Fr John Flader: His body and blood…Reality?

28 May 2008

By The Record

Can you please tell me why we Catholics believe that the Eucharist is truly the body and blood of Christ, when practically no other Christians do?

Fr John Flader

Let me begin by saying that, in addition to Catholics, the Orthodox and Anglo-Catholics also believe in the Real Presence.
In view of the fact that Catholics alone, with 1.1 billion adherents, make up a majority of Christians, and that the Orthodox comprise several hundred million more, a great majority of all Christians in fact believe in the Real Presence.
But why do we believe that the Eucharist is not just a symbol but the Real Presence of Jesus? In simple terms, because it is abundantly clear in Scripture and Tradition, and the Church has always believed and taught it.
In the synagogue of Capernaum, Jesus spoke clearly of giving his flesh to eat and his blood to drink. “Truly, I tell you, unless you eat the flesh of the Son of Man and drink his blood, you have no life in you.
“Those who eat my flesh and drink my blood have eternal life, and I will raise them up on the last day; for my flesh is true food and my blood is true drink.” (Jn 6:53-55)
Jesus was speaking in very strong language. His listeners would have been horrified at the thought of eating someone’s flesh.
And as for drinking his blood, the Jews never ate meat with the blood still in it, because they regarded blood as the life principle of the animal and somehow sacred.
So even his disciples then said: “This teaching is difficult; who can accept it?” (Jn 6:60)
Many of his disciples left Jesus over his teaching on the Eucharist. (cf. Jn 6:66)
But Peter professed the faith of the Church in Jesus: “You have the words of eternal life. We have come to believe and know that you are the Holy One of God.” (Jn 6:68-69)
In other words, since Jesus was the very Son of God, the apostles could believe whatever he said, no matter how difficult it was to understand. This should be our attitude too.
Later, on instituting the Eucharist in the Last Supper, Jesus gave the apostles his flesh to eat and his blood to drink: “While they were eating, Jesus took a loaf of bread, and after blessing it he broke it, gave it to the disciples, and said, ‘Take, eat; this is my body.’ Then he took a cup, and after giving thanks he gave it to them, saying, ‘Drink from it, all of you; for this is my blood of the covenant, which is poured out for many for the forgiveness of sins.’” (Mt 26:26-28)
Jesus was not speaking of the bread and wine as mere symbols of his body and blood. He was truly giving them his body to eat and his blood to drink, under the appearances of bread and wine.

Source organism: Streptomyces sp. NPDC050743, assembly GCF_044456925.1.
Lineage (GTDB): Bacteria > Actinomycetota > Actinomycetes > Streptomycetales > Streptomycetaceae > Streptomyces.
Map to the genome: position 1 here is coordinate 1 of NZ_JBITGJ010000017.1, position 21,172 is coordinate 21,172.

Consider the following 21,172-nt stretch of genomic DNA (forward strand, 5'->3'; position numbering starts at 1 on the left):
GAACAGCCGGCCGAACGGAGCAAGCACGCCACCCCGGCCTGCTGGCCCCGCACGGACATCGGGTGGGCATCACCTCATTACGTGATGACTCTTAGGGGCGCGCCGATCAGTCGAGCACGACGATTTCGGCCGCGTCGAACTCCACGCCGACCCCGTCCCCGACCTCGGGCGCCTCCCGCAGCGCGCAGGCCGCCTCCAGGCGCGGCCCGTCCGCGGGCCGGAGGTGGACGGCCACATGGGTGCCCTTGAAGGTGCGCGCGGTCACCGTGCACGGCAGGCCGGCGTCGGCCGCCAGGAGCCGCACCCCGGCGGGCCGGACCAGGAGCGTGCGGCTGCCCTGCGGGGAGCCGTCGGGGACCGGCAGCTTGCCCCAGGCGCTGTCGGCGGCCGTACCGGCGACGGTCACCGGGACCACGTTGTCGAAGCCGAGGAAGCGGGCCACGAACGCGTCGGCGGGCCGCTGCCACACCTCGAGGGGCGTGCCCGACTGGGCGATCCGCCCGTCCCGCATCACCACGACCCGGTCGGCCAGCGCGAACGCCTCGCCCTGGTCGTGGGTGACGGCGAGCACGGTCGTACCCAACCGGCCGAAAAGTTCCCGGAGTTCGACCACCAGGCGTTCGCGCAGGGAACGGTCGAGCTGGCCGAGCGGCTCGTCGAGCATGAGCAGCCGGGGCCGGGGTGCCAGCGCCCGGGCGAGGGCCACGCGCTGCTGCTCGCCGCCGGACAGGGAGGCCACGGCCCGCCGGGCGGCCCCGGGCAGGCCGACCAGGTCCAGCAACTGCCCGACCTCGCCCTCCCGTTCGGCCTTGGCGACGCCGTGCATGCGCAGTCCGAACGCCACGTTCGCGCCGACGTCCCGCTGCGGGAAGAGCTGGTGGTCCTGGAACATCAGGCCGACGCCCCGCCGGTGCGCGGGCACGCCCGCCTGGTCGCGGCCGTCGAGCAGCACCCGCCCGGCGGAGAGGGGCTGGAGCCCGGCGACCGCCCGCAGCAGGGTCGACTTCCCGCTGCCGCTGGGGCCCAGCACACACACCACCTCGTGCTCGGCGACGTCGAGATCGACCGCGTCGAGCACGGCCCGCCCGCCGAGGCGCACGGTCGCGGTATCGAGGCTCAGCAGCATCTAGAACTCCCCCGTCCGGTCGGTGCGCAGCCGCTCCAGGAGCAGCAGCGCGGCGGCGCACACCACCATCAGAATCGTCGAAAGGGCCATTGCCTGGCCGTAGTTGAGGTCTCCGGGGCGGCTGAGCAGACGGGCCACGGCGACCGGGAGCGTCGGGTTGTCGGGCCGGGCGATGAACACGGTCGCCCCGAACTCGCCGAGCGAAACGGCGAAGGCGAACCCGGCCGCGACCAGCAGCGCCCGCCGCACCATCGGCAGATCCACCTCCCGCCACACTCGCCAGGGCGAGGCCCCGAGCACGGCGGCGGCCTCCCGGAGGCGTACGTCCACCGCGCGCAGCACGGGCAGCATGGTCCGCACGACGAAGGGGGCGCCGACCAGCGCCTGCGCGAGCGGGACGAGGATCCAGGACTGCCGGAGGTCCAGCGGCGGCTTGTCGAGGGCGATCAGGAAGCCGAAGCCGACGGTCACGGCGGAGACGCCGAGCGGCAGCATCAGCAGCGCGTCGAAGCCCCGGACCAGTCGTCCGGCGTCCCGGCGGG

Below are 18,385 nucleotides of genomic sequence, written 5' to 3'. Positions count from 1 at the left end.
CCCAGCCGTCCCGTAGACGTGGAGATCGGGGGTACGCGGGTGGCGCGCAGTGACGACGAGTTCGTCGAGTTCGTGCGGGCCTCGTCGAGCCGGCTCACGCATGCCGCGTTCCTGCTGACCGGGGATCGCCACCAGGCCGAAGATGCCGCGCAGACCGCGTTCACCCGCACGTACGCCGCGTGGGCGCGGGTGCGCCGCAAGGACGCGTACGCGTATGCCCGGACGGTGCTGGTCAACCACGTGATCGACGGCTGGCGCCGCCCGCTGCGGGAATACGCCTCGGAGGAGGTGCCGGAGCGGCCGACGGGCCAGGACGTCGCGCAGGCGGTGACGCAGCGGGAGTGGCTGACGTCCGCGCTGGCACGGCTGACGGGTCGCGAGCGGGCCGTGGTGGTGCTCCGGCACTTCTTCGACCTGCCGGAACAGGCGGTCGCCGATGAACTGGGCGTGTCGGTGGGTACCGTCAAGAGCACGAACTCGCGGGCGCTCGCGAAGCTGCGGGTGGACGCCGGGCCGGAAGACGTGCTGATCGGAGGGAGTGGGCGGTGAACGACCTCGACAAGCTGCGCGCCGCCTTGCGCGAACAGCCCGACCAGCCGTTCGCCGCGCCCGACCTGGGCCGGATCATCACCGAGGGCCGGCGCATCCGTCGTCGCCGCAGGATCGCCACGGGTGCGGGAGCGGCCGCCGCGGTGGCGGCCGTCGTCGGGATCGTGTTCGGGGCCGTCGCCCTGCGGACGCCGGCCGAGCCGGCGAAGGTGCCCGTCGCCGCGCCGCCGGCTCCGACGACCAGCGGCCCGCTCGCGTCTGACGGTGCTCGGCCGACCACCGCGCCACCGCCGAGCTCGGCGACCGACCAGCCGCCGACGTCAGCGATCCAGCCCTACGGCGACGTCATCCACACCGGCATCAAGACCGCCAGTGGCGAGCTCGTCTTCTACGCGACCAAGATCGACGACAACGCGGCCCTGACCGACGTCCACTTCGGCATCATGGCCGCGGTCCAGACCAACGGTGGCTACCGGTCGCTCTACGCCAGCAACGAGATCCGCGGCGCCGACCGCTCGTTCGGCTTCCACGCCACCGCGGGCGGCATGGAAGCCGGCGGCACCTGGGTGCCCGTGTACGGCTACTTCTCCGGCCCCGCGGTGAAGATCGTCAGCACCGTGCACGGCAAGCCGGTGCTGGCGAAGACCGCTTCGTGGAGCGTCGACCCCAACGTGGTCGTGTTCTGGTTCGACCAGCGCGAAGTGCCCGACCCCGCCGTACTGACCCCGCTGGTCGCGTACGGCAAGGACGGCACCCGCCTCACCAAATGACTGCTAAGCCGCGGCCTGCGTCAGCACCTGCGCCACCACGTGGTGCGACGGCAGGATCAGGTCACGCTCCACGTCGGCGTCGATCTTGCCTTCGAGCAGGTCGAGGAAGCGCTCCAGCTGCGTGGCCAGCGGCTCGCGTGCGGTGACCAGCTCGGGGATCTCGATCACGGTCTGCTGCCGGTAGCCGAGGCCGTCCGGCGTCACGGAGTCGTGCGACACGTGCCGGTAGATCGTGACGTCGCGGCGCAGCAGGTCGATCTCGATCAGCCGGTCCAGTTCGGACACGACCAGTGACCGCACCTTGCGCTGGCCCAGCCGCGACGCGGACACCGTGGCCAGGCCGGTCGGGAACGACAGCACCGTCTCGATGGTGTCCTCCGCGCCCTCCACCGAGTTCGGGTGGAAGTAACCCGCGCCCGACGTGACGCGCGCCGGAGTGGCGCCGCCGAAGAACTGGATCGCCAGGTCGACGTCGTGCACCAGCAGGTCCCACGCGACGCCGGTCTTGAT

Some 20 years later, St Paul expressed the faith of the early Church in the Real Presence when he wrote to the Corinthians: “Whoever, therefore, eats the bread or drinks the cup of the Lord in an unworthy manner will be answerable for the body and blood of the Lord.” (1 Cor 11:27)
Right from the beginning, then, the Church believed that the Eucharist was truly the body and blood of Christ. There is a continuous tradition, beginning with the teaching of Jesus, passed on by the apostles in their preaching and writing, and accepted by the Church down the ages.
One of the earliest witnesses to this tradition is St Ignatius of Antioch, who died a martyr around 107 AD. He wrote: “The Eucharist is the flesh of our Saviour Jesus Christ; the flesh which suffered for our sins and which the Father, of his kindness, brought to life.” (Epist. ad Smyrn., 7, 1)
Half a century later, St Justin Martyr wrote: “For we do not receive this food as ordinary bread and as ordinary drink; but just as Jesus Christ our Saviour became flesh through the word of God, and assumed flesh and blood for our salvation, so too we are taught that the food over which the prayer of thanksgiving, the word received from Christ, has been said, the food which nourishes our flesh and blood by assimilation, is the flesh and blood of this Jesus who became flesh.” (Apol. 1, 66)
And for those who today regard the Eucharist as a mere symbol, Theodore of Mopsuestia wrote in the 5th century: “The Lord did not say: ‘This is the symbol of my body and this is the symbol of my blood.’ He said: ‘This is my body and my blood.’ He is teaching us not to pay attention to the nature of the object as presented to the senses.
“It has been changed into flesh and blood by the thanksgiving and the words pronounced over it.” (In Matt. Comm. 26)
The Fathers of the Church were unanimous in teaching the Real Presence.
So we can be absolutely certain we are interpreting Jesus’ words correctly when we believe in the Real Presence.